How Sunday cheder can adapt to survive

As Jewish schools expand, part-time synagogue classes are on the wane. But there is a place for them.


By Rabbi David Lister, December 22, 2011
Shining example: chanucah candle-making at Edgware United Synagogue cheder

Shining example: chanucah candle-making at Edgware United Synagogue cheder

Throughout much of the 20th century, cheder played a major part in Anglo-Jewish education. Particularly when Jewish schools were few and far between, or widely viewed as too religious, generations of Jewish children attended mainstream schools in the day and cheder on weekday evenings and on Sundays. Cheder sought to provide all the Jewish education that a child could need, from reading the siddur to running a kosher kitchen.

In recent years, many cheder settings have encountered two significant challenges.

The first is a good problem to have. Many Jewish children now attend Jewish schools, where Jewish education outstrips what cheder can offer. In a typical Jewish school, there are more hours per week for Jewish studies than in cheder and Jewish studies are not relegated to the end of the day when children are tired and less receptive. Jewish studies are an integral part of the curriculum, giving them a kudos comparable with that of secular studies.

The traditional cheder system may have little to offer to pupils in Jewish schools and a cheder in a Jewish school's catchment area may find itself fighting for a critical mass of students to be able to continue functioning.

The other challenge is one that the cheder system and Jewish schools face together. As Jewish observance has regrettably declined in many communities, cheder teachers can no longer take it for granted that their pupils are motivated to explore and engage with their Jewish heritage. Simply equipping pupils with knowledge of Judaism will not ensure that they will live fulfilled lives as Jews. We will only produce Jews who care about their Judaism if we win pupils' hearts as well as their minds.

Cheder teachers who encounter these issues can respond by changing the cheder's goal and methods. The primary goal should be to inspire. This goal can be met by rethinking the format of the cheder session, bringing in excursions to wonderful places and as much hands-on practical experience as possible in and around the classroom: the more messy or spectacular, the more unlike anything that happens at home or at school, the better. If the children gain nothing but a thirst for Jewish learning and practice, they will be set for a lifetime of engagement with Judaism.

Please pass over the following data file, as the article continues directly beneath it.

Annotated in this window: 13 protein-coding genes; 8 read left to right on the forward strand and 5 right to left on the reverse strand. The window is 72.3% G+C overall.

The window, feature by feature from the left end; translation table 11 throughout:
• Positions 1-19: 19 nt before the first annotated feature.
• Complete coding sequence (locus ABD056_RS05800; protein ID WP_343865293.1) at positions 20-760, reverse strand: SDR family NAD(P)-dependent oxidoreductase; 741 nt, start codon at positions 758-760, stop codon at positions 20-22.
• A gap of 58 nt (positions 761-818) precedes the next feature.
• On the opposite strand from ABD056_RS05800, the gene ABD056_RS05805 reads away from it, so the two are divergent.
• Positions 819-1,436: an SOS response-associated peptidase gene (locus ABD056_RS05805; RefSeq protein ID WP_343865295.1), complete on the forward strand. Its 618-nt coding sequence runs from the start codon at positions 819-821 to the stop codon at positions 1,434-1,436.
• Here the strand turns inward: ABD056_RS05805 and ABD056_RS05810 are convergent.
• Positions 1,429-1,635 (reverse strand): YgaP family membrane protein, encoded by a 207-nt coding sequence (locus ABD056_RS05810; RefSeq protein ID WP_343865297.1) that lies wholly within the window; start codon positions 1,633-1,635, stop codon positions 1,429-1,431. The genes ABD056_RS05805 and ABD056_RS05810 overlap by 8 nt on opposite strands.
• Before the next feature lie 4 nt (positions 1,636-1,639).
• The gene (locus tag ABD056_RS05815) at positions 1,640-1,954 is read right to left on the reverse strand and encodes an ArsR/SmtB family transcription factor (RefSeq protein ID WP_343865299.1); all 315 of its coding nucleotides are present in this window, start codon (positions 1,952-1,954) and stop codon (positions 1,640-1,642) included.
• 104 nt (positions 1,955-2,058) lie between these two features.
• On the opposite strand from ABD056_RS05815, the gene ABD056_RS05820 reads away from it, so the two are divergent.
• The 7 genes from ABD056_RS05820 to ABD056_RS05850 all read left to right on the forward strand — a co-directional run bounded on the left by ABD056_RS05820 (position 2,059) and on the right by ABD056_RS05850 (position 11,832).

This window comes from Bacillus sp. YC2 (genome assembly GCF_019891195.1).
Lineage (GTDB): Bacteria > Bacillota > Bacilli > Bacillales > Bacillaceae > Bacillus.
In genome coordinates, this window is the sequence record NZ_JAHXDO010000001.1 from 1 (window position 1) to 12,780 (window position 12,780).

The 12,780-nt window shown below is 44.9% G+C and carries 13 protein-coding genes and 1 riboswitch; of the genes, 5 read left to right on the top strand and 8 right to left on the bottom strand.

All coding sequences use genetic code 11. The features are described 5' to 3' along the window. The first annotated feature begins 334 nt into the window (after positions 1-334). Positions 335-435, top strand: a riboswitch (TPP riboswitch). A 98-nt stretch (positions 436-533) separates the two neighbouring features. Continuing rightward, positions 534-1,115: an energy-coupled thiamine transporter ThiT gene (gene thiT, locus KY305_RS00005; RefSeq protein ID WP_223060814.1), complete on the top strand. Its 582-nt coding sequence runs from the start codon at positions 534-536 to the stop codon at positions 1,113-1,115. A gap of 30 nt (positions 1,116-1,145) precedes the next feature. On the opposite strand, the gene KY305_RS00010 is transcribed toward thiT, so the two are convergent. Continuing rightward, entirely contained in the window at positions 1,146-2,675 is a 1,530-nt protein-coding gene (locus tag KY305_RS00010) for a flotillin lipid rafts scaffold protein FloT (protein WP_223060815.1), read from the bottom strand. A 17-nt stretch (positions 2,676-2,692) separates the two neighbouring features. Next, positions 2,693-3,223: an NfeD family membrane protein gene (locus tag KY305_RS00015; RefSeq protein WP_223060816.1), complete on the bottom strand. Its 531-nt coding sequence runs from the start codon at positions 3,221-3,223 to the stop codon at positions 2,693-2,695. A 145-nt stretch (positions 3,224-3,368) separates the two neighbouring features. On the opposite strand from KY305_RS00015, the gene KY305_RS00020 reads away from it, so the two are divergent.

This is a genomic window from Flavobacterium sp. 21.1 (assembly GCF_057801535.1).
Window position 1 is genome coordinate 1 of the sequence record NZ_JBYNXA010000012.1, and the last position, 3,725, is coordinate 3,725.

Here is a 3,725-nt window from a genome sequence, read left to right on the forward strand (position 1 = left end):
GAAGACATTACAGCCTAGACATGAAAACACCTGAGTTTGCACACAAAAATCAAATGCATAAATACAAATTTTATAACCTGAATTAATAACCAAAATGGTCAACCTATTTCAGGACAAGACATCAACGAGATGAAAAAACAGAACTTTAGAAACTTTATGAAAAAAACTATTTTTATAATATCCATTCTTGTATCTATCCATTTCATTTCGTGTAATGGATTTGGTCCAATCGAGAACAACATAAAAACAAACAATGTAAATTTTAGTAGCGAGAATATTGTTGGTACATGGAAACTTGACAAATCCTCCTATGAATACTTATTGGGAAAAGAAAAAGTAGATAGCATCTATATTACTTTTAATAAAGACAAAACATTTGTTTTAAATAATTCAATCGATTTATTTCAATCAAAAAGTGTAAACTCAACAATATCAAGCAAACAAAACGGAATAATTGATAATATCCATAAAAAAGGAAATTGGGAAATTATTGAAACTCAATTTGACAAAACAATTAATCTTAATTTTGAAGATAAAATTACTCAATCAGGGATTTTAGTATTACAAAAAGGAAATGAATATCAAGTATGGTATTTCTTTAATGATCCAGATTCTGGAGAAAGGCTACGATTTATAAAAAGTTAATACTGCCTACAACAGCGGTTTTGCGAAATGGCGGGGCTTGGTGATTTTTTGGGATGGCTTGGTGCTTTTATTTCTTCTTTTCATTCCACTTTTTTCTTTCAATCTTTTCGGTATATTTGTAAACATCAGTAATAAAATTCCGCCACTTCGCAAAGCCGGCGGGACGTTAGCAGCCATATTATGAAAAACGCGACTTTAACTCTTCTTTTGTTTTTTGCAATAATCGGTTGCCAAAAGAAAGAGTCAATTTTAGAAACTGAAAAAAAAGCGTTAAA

Of course, there is a secondary goal: Jewish inspiration should be accompanied by Jewish education. If Hebrew reading and the liturgy need to be taught, then they should be. In addition, excursions and hands-on experiences in cheder should be meaningful, with deep ideas that are not commonly taught in schools carefully expressed through or woven into memorable and enjoyable events.

Cheder should bestow on the children the life-changing and revolutionary worldview which is their birthright as Jews and which can be discerned in every nuance of Jewish heritage and observance.

Our cheder in Edgware United Synagogue is a case in point. Edgware and its vicinity are blessed with many fine Jewish schools and most local children attend them. We have adapted to this circumstance by changing the cheder's raison d'être. Instead of providing an all-round Jewish education, the cheder functions as an adjunct to Jewish schools, emphasising Judaism's capacity to inspire through hands-on activities and excursions, focusing on learning that is peripheral to the Jewish school curriculum but none the less valid and meaningful.

There is currently little demand for cheder to service the primary years but children do come to learn in the year preceding their batmitzvah and barmitzvah, when parents typically reflect more on children's Jewish identity.

The cheder's new goals have changed the look of a typical morning. We have learned about some of the 39 forbidden activities on Shabbat by devoting part of a morning to laundering socks, writing graffiti (on paper), sieving flour, sorting a mixture of stones and sweets, and toasting marshmallows. We have measured the height of the shul building in cubits to see if Jewish law would permit a menorah to be lit in a top floor window.

Sparklers in heaps of stones have recreated a miniature bird's eye view of the chain of beacons across the mountains of Israel that were used in Temple times to announce the consecration of the new moon. Scattered barley in a patch of grass enables the children to relive Ruth's experience as she gleaned, poverty stricken, behind the reapers in Bethlehem.

We have searched out products listed in the London Beth Din kosher food guide in Sainsbury's, marvelled at the trees in Kew Gardens around Tu Bishvat, had a taste of Jonah's ordeal in the whale at the London Aquarium before Yom Kippur and stood by the colossal statue of Rameses II at the British Museum in the run-up to Pesach.

The system is not perfect, and may never be. I cannot claim to have all the answers regarding the handover of the Jewish legacy to the next generation. But I hope that this look at cheder may raise some questions and help others to advance the precious cause of Jewish education.

David Lister is rabbi of Edgware United Synagogue

    Last updated: 11:38am, December 22 2011